The minors, aged 13 and 14, disappeared when they were walking alone in their town in Indiana. One of them recorded an audio on her phone with a phrase from a possible suspect.

Indiana police announced Monday the arrest of a suspect in the 2017 murder of two teenagers in Delphi, Indiana, a case that has baffled the local community, law enforcement and internet crime investigators for years. .

Richard M. Allen, 50, of Delphi, was arrested on two counts of murder in the February 2017 deaths of Abigail Williams, 13, and Liberty German, 14, the police superintendent announced. Indiana State, Doug Carter.

“This is not a day to celebrate,” Carter said, noting however that the arrest is “an important step in bringing this long and complex investigation to a conclusion.”

The girls went missing on Feb. 13, 2017 while hiking in their hometown of Delphi, a town of just 3,000 people 60 miles (100 kilometers) northwest of Indianapolis.

They had been taken to an abandoned train bridge to walk around and hang out, according to police, but when they went to pick her up they found no trace of them. Their bodies were located a day later in a wooded area near the Delphi Historic Trail, half a mile upriver from the bridge.

Detectives with the task force investigating the double homicide arrested Allen on Wednesday, and he was indicted on Friday, according to Indiana State Police. The man is being held without bond at the White County Jail.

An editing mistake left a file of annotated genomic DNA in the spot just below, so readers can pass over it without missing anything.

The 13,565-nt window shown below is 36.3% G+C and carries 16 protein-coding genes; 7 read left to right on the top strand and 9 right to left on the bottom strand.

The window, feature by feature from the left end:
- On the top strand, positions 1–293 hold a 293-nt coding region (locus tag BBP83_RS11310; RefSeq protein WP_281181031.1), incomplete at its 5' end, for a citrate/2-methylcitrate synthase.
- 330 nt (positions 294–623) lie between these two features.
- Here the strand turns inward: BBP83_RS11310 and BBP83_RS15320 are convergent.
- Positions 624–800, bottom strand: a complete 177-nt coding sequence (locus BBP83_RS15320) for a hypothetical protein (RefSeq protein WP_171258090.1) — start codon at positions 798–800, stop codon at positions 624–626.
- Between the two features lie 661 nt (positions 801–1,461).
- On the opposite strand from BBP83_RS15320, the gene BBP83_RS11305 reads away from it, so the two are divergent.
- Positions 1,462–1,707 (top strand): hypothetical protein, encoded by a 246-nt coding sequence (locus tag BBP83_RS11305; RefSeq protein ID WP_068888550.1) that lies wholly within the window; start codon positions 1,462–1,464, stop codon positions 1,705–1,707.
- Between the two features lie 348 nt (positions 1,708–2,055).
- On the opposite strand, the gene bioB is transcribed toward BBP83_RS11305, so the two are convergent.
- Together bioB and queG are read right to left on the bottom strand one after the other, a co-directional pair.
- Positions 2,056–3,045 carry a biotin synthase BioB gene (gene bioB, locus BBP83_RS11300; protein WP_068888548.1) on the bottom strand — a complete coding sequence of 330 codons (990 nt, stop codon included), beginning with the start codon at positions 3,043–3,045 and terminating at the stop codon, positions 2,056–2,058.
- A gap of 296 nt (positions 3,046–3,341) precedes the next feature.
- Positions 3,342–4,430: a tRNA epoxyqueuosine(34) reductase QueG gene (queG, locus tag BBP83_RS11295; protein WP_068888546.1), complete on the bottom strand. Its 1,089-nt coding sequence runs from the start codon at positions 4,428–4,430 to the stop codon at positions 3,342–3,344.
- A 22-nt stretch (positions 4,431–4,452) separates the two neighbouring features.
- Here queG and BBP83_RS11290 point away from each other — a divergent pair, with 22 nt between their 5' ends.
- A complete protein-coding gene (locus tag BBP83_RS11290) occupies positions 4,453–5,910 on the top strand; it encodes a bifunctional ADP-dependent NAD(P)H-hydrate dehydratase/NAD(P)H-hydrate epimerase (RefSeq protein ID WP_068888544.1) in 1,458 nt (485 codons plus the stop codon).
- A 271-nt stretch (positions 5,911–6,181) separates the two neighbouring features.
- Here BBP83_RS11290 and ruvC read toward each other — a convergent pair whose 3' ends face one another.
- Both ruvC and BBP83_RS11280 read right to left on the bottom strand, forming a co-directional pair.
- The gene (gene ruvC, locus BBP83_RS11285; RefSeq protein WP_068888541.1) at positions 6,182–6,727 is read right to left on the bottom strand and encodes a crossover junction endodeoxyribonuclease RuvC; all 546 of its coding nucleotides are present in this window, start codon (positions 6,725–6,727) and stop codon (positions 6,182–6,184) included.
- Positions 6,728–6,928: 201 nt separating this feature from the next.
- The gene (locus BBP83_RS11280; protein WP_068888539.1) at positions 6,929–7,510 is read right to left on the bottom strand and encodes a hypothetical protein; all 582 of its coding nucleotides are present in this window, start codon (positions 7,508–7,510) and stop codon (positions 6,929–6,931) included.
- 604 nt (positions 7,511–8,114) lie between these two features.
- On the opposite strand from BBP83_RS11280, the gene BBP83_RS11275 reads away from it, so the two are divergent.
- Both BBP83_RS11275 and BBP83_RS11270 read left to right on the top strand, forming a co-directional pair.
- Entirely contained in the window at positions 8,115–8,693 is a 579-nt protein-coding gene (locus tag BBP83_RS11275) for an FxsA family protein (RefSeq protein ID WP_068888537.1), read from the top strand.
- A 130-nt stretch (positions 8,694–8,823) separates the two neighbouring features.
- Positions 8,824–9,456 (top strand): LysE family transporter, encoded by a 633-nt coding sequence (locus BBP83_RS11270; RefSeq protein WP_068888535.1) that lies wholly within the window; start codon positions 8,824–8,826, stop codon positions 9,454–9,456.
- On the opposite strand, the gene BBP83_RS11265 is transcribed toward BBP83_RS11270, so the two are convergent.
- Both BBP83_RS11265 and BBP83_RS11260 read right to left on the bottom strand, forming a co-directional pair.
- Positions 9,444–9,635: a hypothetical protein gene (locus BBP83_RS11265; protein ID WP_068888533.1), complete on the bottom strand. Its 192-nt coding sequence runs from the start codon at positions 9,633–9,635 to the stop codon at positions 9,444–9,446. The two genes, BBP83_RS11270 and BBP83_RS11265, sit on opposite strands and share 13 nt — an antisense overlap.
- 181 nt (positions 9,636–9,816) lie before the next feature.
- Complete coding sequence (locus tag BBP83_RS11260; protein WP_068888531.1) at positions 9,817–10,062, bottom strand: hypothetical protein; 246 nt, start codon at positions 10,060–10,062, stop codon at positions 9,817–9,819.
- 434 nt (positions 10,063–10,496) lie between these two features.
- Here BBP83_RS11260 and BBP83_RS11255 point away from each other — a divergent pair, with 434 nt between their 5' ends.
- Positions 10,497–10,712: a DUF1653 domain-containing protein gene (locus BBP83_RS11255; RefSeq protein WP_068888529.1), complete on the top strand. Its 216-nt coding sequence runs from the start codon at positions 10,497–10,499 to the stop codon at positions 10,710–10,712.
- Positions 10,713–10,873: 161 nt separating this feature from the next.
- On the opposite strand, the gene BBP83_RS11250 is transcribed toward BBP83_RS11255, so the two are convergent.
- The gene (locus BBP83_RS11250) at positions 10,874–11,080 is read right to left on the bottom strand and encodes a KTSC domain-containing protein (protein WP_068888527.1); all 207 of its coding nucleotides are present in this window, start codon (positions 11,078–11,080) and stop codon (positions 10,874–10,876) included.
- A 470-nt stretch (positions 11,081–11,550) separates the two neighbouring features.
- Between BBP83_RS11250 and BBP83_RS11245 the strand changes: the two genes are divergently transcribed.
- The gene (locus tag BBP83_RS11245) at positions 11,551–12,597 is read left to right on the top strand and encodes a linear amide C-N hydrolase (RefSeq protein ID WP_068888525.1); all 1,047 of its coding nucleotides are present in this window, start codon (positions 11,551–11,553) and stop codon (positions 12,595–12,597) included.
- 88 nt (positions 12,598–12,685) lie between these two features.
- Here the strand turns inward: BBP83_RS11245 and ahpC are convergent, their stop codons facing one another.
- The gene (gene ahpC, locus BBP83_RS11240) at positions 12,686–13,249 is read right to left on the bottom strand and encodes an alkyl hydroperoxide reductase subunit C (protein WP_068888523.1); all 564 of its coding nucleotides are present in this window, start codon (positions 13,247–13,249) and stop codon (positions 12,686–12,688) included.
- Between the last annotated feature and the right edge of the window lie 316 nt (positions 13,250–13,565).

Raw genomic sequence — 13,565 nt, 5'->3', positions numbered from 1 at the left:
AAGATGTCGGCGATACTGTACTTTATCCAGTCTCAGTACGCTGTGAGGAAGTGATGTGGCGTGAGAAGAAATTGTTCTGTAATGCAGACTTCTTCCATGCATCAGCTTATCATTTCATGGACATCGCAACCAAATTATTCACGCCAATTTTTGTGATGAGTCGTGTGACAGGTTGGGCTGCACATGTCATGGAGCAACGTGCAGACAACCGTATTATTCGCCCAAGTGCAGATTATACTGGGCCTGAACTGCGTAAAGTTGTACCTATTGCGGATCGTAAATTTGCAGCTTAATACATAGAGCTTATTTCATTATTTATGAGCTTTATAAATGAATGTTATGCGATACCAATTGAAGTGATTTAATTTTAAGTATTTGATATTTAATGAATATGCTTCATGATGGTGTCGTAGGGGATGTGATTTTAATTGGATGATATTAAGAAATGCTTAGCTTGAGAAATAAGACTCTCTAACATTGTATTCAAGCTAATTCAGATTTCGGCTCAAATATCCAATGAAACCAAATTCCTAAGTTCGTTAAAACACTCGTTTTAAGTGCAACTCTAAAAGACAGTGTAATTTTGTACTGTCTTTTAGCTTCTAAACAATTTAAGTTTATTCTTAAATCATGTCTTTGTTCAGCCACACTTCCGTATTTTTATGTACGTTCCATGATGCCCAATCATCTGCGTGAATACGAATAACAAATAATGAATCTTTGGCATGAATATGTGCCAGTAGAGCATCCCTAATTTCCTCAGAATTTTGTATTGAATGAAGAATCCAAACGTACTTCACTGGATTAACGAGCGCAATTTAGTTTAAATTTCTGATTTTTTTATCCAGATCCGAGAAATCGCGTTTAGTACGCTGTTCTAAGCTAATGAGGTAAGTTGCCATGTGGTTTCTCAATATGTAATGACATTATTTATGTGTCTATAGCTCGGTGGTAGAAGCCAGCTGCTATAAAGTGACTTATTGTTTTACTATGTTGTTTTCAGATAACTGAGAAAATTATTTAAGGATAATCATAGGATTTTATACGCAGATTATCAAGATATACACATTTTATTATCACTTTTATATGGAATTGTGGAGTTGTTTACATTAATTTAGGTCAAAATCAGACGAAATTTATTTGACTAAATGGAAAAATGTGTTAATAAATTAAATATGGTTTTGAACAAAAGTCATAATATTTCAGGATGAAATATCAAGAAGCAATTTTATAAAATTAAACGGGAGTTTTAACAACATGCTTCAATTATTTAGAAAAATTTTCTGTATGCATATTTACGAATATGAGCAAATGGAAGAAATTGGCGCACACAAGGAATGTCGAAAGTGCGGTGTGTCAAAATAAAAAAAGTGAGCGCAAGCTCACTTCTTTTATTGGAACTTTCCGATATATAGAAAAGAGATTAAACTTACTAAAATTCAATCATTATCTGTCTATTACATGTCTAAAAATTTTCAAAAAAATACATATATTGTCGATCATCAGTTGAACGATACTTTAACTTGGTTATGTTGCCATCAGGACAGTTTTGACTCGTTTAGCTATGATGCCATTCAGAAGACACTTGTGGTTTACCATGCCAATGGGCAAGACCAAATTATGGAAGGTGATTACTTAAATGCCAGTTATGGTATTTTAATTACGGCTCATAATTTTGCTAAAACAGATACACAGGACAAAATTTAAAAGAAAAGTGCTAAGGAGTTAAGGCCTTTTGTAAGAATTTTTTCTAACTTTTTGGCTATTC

Records show Allen lived in a neighborhood several miles southwest of the Monon High Bridge, but less than a five-minute drive from where the girls were found.

According to documents obtained by The Independent, Allen first moved to Delphi in 2006. The suspect is married and has been working as a pharmacy technician at a local CVS.

Carter said few details about the arrest will be released to protect the investigation, thus justifying that what evidence or evidence led to his arrest has not been released.

The probable cause affidavit and charging documents have been temporarily sealed because the investigation “is far from complete,” according to Carter. Allen appeared in court at an initial hearing and pleaded not guilty.

The police had published two sketches of a suspicious person.

They also posted pixelated photos of a person walking across the old railway bridge, and an audio recording taken by one of the girls of a man saying, “Over the hill.”

The photo appeared to show a white male wearing blue jeans, a blue coat/jacket and a hoodie, who police said was believed to be the suspect in the homicides.

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